A four blower 2 or 3, 3.5 or 4 ton minisplit wouldn't handle four rooms? Why do they make them them? I suspect a big enough one could cover a vast bit more than just the areas in questons.

http://www.younits.com/quad-zone-min...oms-c-271.html

http://www.energysavers.gov/your_hom.../mytopic=12630

http://www.ehow.com/how_5032897_size...nditioner.html
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Old 05-10-2012, 09:35 PM   #12
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To Zone or Not to Zone? Need Your Opinion!


Quote:
Originally Posted by Doc Holliday View Post
A four blower 2 or 3, 3.5 or 4 ton minisplit wouldn't handle four rooms? Why do they make them them? I suspect a big enough one could cover a vast bit more than just the areas in questons.

http://www.younits.com/quad-zone-min...oms-c-271.html

http://www.energysavers.gov/your_hom.../mytopic=12630

http://www.ehow.com/how_5032897_size...nditioner.html
the thought process is most likely dealing with closed doors, indirect line for all rooms, etc.
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Old 05-10-2012, 09:47 PM   #13
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To Zone or Not to Zone? Need Your Opinion!


One in the game room, one in the bedroom and either one or two in the living room. If you absolutely had to then one in the bathroom but an exhaust fan to remove humidity after a shower and leaving the door partially open would sufffice.

Outside of the mini split, I'm still left wondering how a system designed to replace 60k btu's per hour for an original structure is now supposed to handle an additional 1000 sq feet..? Is it because the other stats would be off to the upstairs so all the air would be flowing to the down? What happens when all the stats are calling?
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Old 05-11-2012, 04:17 AM   #14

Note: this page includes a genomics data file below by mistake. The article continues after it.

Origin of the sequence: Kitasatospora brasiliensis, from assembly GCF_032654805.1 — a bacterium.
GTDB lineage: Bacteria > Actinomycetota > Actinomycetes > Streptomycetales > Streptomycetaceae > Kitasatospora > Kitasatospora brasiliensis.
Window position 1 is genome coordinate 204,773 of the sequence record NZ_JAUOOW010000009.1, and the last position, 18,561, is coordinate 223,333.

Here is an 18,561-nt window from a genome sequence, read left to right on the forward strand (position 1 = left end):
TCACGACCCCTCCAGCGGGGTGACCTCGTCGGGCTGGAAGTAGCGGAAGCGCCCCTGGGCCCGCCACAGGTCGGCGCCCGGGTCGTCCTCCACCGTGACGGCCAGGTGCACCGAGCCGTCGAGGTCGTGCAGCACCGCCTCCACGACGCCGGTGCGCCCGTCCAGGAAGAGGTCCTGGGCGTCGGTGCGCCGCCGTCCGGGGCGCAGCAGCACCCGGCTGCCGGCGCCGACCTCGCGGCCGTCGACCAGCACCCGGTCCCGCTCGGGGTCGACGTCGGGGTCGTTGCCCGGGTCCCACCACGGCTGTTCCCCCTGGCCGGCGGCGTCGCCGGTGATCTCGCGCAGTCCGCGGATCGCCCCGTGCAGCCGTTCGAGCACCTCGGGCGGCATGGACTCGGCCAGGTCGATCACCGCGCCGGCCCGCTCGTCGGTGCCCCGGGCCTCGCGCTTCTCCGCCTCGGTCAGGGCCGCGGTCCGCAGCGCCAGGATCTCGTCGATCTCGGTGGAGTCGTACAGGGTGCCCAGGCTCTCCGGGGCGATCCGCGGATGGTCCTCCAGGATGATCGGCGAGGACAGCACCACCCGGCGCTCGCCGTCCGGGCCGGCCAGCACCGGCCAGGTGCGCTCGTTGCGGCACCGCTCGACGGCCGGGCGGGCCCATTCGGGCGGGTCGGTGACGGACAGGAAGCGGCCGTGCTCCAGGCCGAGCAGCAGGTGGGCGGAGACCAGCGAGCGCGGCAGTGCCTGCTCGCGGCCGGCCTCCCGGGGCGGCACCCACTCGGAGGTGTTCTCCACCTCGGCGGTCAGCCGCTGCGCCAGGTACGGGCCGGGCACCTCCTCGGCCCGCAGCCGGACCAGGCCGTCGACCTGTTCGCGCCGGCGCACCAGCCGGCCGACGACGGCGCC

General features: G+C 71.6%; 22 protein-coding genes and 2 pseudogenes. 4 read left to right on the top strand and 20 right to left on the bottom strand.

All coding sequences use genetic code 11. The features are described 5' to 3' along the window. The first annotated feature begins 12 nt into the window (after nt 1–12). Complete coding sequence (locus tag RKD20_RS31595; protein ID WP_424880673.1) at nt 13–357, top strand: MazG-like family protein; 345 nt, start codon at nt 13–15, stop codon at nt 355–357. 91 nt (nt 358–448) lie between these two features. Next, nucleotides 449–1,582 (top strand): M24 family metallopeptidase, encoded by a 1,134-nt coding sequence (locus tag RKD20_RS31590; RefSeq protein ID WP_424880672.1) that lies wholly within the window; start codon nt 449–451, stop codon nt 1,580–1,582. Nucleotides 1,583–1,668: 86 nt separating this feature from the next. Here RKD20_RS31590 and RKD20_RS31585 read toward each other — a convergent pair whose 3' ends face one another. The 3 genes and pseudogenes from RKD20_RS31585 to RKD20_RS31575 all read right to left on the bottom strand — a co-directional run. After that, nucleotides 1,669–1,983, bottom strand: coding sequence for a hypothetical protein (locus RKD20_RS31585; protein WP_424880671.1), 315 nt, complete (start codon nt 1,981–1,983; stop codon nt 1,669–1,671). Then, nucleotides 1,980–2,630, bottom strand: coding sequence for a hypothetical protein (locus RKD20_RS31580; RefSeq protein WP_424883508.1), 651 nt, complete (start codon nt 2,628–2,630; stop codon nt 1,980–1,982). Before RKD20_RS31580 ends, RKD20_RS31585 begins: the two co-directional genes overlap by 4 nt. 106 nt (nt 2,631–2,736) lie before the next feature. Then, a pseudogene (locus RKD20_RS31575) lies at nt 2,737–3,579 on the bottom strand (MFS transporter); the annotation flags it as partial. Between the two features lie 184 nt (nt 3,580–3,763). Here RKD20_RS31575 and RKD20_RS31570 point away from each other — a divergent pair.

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Part of the original heat loss was to the unconditioned basement. When the basement is conditioned, the main floor's heat loss to it will no longer exist.
Guessing the duct work is in the basement also. So the duct work had a heat loss to the basement. So with the basement heated, there is no longer any heat loss associated with the duct work. So the heat load the furnace was handling for the first floor is reduced, and that heat can now be used fo the basement.
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Old 05-11-2012, 08:22 AM   #15
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Originally Posted by beenthere View Post
Part of the original heat loss was to the unconditioned basement. When the basement is conditioned, the main floor's heat loss to it will no longer exist.
Guessing the duct work is in the basement also. So the duct work had a heat loss to the basement. So with the basement heated, there is no longer any heat loss associated with the duct work. So the heat load the furnace was handling for the first floor is reduced, and that heat can now be used fo the basement.
Sorry, I should have mentioned that there are currently NO runs in the basement, only the preliminary batting insulation on the walls. I agree, the 6F difference will become closer to 3-4F at most once the ducts are run and the R13 is installed against the exterior walls.

As far as the mini system, I am not concerned with cooling as much as I am heating in the winter.